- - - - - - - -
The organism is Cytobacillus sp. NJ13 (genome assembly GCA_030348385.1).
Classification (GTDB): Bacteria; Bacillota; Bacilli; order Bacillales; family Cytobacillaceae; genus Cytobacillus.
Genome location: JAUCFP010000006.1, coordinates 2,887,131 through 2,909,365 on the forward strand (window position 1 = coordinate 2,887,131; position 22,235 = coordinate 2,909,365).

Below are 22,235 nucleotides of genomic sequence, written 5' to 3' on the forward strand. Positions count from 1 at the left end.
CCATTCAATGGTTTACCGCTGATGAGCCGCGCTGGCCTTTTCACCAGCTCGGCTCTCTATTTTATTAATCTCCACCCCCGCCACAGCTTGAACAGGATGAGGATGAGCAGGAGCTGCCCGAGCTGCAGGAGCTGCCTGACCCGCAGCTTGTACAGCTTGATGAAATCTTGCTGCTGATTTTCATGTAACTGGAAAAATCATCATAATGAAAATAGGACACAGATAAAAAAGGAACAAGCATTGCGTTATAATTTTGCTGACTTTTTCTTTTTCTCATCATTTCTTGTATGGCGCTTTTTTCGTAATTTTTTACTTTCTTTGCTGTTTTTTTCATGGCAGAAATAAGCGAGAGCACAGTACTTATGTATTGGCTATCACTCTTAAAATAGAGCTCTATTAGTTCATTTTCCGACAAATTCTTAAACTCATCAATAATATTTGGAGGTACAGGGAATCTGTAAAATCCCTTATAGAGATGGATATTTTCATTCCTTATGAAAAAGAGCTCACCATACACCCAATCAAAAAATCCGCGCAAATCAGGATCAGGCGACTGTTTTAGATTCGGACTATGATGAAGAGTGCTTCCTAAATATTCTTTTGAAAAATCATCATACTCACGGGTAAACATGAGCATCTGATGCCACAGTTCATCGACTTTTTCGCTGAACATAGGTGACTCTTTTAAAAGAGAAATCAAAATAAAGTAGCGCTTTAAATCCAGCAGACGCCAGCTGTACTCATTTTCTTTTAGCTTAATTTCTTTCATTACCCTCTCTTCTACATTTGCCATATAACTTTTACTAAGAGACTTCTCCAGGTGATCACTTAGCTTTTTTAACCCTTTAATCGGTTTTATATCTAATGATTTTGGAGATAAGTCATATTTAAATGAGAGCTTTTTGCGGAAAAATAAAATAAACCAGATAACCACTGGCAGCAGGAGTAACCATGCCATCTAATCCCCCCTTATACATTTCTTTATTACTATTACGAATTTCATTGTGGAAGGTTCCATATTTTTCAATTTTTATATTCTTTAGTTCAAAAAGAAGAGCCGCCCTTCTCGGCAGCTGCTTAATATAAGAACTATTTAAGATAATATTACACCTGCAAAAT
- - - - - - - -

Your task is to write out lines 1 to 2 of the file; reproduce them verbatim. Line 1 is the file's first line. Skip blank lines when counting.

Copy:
The organism is Cytobacillus sp. NJ13 (genome assembly GCA_030348385.1).
Classification (GTDB): Bacteria; Bacillota; Bacilli; order Bacillales; family Cytobacillaceae; genus Cytobacillus.